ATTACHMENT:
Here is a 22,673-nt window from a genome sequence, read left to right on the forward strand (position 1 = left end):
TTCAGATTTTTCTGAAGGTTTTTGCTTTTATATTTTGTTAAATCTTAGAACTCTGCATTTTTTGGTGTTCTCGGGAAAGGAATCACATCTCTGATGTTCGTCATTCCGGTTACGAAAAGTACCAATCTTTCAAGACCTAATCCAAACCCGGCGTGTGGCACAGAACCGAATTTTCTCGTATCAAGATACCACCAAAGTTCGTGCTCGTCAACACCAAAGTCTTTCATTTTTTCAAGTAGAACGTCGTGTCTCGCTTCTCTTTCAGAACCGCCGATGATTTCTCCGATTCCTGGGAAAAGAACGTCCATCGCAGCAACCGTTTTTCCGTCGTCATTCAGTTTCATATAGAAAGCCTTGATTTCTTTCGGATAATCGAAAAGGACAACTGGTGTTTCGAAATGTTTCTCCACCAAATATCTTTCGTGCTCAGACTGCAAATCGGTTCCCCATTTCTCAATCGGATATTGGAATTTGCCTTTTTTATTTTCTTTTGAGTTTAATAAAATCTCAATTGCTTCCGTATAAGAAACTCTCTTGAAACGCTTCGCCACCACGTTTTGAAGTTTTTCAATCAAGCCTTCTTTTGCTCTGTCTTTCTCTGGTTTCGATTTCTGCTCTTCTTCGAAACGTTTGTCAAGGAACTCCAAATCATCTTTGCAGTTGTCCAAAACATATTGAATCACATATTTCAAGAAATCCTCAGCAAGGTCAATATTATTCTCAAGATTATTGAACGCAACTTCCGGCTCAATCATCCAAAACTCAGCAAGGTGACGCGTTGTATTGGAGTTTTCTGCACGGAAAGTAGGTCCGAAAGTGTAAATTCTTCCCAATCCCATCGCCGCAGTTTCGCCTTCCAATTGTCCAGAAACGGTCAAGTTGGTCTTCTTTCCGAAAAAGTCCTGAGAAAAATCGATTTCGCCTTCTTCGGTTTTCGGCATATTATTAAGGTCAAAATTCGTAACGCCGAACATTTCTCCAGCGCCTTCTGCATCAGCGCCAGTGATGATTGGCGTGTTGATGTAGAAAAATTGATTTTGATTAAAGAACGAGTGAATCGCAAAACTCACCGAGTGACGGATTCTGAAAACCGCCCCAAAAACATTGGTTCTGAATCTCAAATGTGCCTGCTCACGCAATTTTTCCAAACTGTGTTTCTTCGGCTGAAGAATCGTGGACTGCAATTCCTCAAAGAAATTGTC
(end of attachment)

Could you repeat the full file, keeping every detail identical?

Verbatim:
Here is a 22,673-nt window from a genome sequence, read left to right on the forward strand (position 1 = left end):
TTCAGATTTTTCTGAAGGTTTTTGCTTTTATATTTTGTTAAATCTTAGAACTCTGCATTTTTTGGTGTTCTCGGGAAAGGAATCACATCTCTGATGTTCGTCATTCCGGTTACGAAAAGTACCAATCTTTCAAGACCTAATCCAAACCCGGCGTGTGGCACAGAACCGAATTTTCTCGTATCAAGATACCACCAAAGTTCGTGCTCGTCAACACCAAAGTCTTTCATTTTTTCAAGTAGAACGTCGTGTCTCGCTTCTCTTTCAGAACCGCCGATGATTTCTCCGATTCCTGGGAAAAGAACGTCCATCGCAGCAACCGTTTTTCCGTCGTCATTCAGTTTCATATAGAAAGCCTTGATTTCTTTCGGATAATCGAAAAGGACAACTGGTGTTTCGAAATGTTTCTCCACCAAATATCTTTCGTGCTCAGACTGCAAATCGGTTCCCCATTTCTCAATCGGATATTGGAATTTGCCTTTTTTATTTTCTTTTGAGTTTAATAAAATCTCAATTGCTTCCGTATAAGAAACTCTCTTGAAACGCTTCGCCACCACGTTTTGAAGTTTTTCAATCAAGCCTTCTTTTGCTCTGTCTTTCTCTGGTTTCGATTTCTGCTCTTCTTCGAAACGTTTGTCAAGGAACTCCAAATCATCTTTGCAGTTGTCCAAAACATATTGAATCACATATTTCAAGAAATCCTCAGCAAGGTCAATATTATTCTCAAGATTATTGAACGCAACTTCCGGCTCAATCATCCAAAACTCAGCAAGGTGACGCGTTGTATTGGAGTTTTCTGCACGGAAAGTAGGTCCGAAAGTGTAAATTCTTCCCAATCCCATCGCCGCAGTTTCGCCTTCCAATTGTCCAGAAACGGTCAAGTTGGTCTTCTTTCCGAAAAAGTCCTGAGAAAAATCGATTTCGCCTTCTTCGGTTTTCGGCATATTATTAAGGTCAAAATTCGTAACGCCGAACATTTCTCCAGCGCCTTCTGCATCAGCGCCAGTGATGATTGGCGTGTTGATGTAGAAAAATTGATTTTGATTAAAGAACGAGTGAATCGCAAAACTCACCGAGTGACGGATTCTGAAAACCGCCCCAAAAACATTGGTTCTGAATCTCAAATGTGCCTGCTCACGCAATTTTTCCAAACTGTGTTTCTTCGGCTGAAGAATCGTGGACTGCAATTCCTCAAAGAAATTGTC